4.5 million patient names, birth dates, social security numbers stolen in massive hack attack

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(NaturalNews) In the latest breach of privacy and Internet security, a cyber attack originating in China hacked into the computers of Community Health Systems Inc., one of the largest U.S. hospital groups, resulting in the theft of Social Security numbers and other personal information of 4.5 million patients.

As Reuters reported, security experts say the hacking group, which calls itself "APT 18," could have links to the Chinese government.

In an interview with the news agency, Charles Carmakal, managing director of FireEye Inc.'s Mandiant forensics unit, said the hacking group typically targets companies in aerospace and defense, as well as construction, financial services, technology and the healthcare industry.

"They have fairly advanced techniques for breaking into organizations as well as maintaining access for fairly long periods of times without getting detected," said Carmakal. His company led the investigation into the hacking attack in April and June.

'Not the first attack on U.S. firms by Chinese hackers'

As further reported by Reuters:

The information stolen from Community Health included patient names, addresses, birth dates, telephone numbers and Social Security numbers of people who were referred or received services from doctors affiliated with the hospital group in the last five years, the company said in a regulatory filing.

The stolen data did not include medical or clinical information, credit card numbers, or any intellectual property such as data on medical device development, said Community Health, which has 206 hospitals in 29 states.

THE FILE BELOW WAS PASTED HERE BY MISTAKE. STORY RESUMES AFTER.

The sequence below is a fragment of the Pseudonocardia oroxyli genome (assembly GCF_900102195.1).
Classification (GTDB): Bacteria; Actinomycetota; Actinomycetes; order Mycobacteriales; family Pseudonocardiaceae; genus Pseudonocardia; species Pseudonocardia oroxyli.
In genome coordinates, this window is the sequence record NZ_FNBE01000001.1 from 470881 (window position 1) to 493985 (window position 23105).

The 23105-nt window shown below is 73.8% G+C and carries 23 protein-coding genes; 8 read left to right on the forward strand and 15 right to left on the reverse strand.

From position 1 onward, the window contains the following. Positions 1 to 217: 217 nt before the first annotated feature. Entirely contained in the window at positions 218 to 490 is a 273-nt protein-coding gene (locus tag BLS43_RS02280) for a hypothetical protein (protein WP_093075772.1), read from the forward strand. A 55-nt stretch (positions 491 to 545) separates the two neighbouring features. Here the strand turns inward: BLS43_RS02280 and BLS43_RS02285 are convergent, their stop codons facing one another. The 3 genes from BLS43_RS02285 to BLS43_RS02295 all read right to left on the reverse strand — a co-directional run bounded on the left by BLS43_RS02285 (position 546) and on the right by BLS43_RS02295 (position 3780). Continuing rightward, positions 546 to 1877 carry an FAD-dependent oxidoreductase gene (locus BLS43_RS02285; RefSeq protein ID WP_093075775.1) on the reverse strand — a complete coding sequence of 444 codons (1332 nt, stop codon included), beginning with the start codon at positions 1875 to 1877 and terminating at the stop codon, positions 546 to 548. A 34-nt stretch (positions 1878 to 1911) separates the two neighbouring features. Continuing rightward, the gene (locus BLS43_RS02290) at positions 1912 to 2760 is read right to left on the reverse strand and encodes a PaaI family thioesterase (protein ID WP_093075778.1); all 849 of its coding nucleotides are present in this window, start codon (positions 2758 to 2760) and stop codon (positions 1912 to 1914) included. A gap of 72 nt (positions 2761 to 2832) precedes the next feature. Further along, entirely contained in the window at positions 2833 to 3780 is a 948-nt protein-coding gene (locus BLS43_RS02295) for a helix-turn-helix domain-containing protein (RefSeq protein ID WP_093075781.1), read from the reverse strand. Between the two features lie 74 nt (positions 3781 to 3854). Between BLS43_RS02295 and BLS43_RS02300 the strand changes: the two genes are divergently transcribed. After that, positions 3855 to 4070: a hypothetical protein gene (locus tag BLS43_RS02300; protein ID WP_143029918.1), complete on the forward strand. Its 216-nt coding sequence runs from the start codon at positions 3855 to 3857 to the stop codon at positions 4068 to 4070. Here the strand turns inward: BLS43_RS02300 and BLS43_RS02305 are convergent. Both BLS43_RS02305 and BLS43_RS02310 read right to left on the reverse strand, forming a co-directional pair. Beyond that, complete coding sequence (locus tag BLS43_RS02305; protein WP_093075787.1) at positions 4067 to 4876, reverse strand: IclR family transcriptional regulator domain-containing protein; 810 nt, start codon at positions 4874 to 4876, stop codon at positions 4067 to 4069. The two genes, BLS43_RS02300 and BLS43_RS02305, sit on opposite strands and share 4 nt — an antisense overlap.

The latest attack was certainly not the first time that China-based hackers have stolen information from American companies, but it is the largest cyber attack of its kind involving patient information since a U.S. Department of Health and Human Services website began tracking such breaches in 2009. It should be noted that the adoption of electronic medical records by hospitals and doctors' offices is not mandatory under provisions of the Affordable Care Act, but the law essentially punishes those who do not computerize their patient data by withholding, or diverting, Medicare and Medicaid payments.

The previous record holder for amount of patient data loss was an attack on a Montana Department of Public Health server; disclosed in June, it affected about 1 million people.

China's cyber warfare/hacking capabilities are among some of the most sophisticated in the world, and they are growing. Chinese hackers tend to seek out intellectual property like product design that could be used for political or business negotiations.

But Social Security numbers and other personal data are often stolen by cyber operatives to sell in underground exchanges, for eventual use by others in identity theft.

'Affiliated with the Chinese government'

Reuters noted that, over the past six months, Mandiant has witnessed a rise in cyber attacks on healthcare providers, though the Community attack was the first that it had seen in which an advanced Chinese group had swiped personal data, Carmakal said. His firm monitors around 20 China-based hacking groups. Along that line, the news service further reported:

Cybersecurity has come under increased scrutiny at healthcare providers this year, both by law enforcement and attackers.

The FBI warned the industry in April that its protections were lax compared with other sectors, making it vulnerable to hackers looking for details that could be used to access bank accounts or obtain prescriptions.

Mandiant has been following APT 18 for about four years. When asked by Reuters if the latest hacking effort was related to the Chinese government, Carmakal said it was "a possibility" but he would not elaborate.

The Chinese government typically is involved, on some level, but remains aloof in its intelligence efforts to give Beijing plausible deniability.

One additional cybersecurity firm, CrowdStrike, has also been monitoring APT 18 for a number of years. Officials there say that the hackers are either backed by the Chinese government -- which, by the way, controls all of the Internet nodes coming into, and going out of, the country -- or they work directly for the government, given the targets they go after.


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